So I guess it goes without saying that if you’re an ENFP who is not getting the chance to rock other people’s worlds in a meaningful way, then you’re going to need to find an outlet for that!
ESTJs are driven to feel productive in very measurable, concrete ways. They are also highly motivated to give concrete advice to others.
Their mood is exceptionally linked to how productive they feel they’ve been that day. . . how many things they’ve checked off the list or how they’ve set others on the right path in a concrete way.
ESTJs don’t need lots of words of affirmation but they do need to be able to objectively measure how productive they’ve been.
Carly is an ESTJ and in a former life she was a Montessori pre-school teacher. What she loved about teaching at Montessori (where each child moves at their own pace) was that in each one-on-one lesson she gave she could move that child’s ‘performance’ forward in a noticeable, measureable, concrete way in a short amount of time. For instance: they didn’t know their long vowel sounds before, but 15 minutes later, they do! When it comes to her current work with the Type-Coach Verifier product, she loves the fact that based on their latest survey, it is more accurate than any other personality type assessment.
Carly has lots of ESTJ friends and an ESTJ father and says she’s never met an ESTJ who enjoys more than a couple hours of lazing around doing nothing. Apparently ESTJs say they want time to relax because they exhaust themselves trying to be productive, but when they have it, they get antsy immediately.
So, if you are an ESTJ, you’ll find you are happiest and most motivated when in execution mode, and spending a large percentage of your time on a daily basis completing tasks that are productive in a concrete, objectively measurable way.
ESFPs are the live and let live people – lots of fun and naturally happy go lucky
They are motivated to be happy, have fun and feel connected to others. They are at their best when executing things in the moment, in real time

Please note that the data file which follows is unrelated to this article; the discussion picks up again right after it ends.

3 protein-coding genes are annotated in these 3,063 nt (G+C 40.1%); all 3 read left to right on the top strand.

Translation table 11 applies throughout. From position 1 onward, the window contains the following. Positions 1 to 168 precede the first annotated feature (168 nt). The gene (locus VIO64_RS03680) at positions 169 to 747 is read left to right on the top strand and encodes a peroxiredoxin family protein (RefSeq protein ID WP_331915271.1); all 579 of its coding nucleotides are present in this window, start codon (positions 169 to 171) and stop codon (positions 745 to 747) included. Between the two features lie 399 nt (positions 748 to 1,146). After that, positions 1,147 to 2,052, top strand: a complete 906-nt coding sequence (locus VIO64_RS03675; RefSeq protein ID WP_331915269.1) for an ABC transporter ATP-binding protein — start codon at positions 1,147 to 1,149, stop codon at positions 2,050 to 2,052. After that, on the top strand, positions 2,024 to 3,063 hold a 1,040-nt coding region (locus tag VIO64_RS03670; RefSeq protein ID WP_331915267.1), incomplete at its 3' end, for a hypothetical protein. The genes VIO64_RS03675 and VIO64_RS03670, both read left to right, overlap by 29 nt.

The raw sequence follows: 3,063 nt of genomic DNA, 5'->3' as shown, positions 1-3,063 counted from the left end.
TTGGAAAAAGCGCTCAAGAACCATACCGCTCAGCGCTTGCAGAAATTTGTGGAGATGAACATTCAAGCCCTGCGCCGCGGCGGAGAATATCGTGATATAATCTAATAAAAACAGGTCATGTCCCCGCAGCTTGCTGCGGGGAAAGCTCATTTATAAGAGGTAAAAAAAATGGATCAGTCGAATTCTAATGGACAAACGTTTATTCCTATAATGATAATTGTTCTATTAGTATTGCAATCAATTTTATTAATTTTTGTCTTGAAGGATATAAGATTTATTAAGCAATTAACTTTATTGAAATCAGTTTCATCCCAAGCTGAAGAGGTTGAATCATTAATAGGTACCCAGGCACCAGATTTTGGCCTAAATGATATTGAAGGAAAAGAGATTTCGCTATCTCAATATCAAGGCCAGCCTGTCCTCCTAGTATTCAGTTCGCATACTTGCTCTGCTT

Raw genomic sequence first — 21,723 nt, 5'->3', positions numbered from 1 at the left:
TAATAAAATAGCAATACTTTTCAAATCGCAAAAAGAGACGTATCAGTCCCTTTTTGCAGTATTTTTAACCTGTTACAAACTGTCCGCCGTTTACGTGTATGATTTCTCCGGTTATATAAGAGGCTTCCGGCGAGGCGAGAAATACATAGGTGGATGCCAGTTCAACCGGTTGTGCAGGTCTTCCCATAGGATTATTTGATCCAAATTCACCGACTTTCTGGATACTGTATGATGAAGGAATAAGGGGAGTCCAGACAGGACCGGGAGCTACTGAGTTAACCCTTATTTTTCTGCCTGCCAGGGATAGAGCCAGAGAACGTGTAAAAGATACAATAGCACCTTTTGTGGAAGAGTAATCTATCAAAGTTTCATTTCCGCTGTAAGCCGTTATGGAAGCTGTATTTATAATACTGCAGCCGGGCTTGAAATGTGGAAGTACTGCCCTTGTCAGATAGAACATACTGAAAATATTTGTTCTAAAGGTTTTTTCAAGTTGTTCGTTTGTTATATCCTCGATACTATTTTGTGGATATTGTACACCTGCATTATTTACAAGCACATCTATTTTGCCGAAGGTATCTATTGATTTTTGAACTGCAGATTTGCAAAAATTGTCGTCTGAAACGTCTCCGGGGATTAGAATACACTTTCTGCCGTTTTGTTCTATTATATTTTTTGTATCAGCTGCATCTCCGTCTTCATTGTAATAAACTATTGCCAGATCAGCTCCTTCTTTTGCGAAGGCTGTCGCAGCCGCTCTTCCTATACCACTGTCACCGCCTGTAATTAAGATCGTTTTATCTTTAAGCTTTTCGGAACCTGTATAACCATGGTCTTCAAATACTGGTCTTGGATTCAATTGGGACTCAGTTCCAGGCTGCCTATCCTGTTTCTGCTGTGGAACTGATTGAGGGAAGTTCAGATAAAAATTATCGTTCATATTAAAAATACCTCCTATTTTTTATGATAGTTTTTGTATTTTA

Exceptional multi-taskers, ESFPs have amazing powers of observation – they notice everything, they remember everyone. They are the people you walk around town with and feel like they are the mayor because they know everybody. ESFPs are the person that will notice a friend from third grade who they haven’t seen in 20 years walking on the other side of the street and remember their name.
Carly says tv chefs are a classic example of ESFPs – they can be talking, looking at three different cameras, creating rapport with another person on set … all while cooking up a storm.
My friend Dave is another classic ESFP – friendly, chatty, high-energy; he is the ultimate people person. You cannot go anywhere with him without having to stop several times to stop and talk to someone he knows. He also owns a couple of West Coast Hi-Fi stores and all our friends have stories of going into Dave’s store to buy a $50 DVD player and coming out dazed, confused … and proud owners of a new $5000 home entertainment system. He is the most dangerous of salesman because Dave is such a genuinely friendly person, you never feel you are being sold to when he is talking to you!
ESFPs thrive most when they have regular interaction with lots of people on a daily basis. And as parents, they like to be “ever present”. For example, it is much more difficult for ESFP parents (than other personality types) to head off to work and leave their kids to someone else all day. So, if you’re an ESFP, it is well worth thinking through how you can structure your life and career in such a way that you will a) be around people much of your day and b) if and when you have children, you’ll be able to spend lots of quality time with them on a daily basis.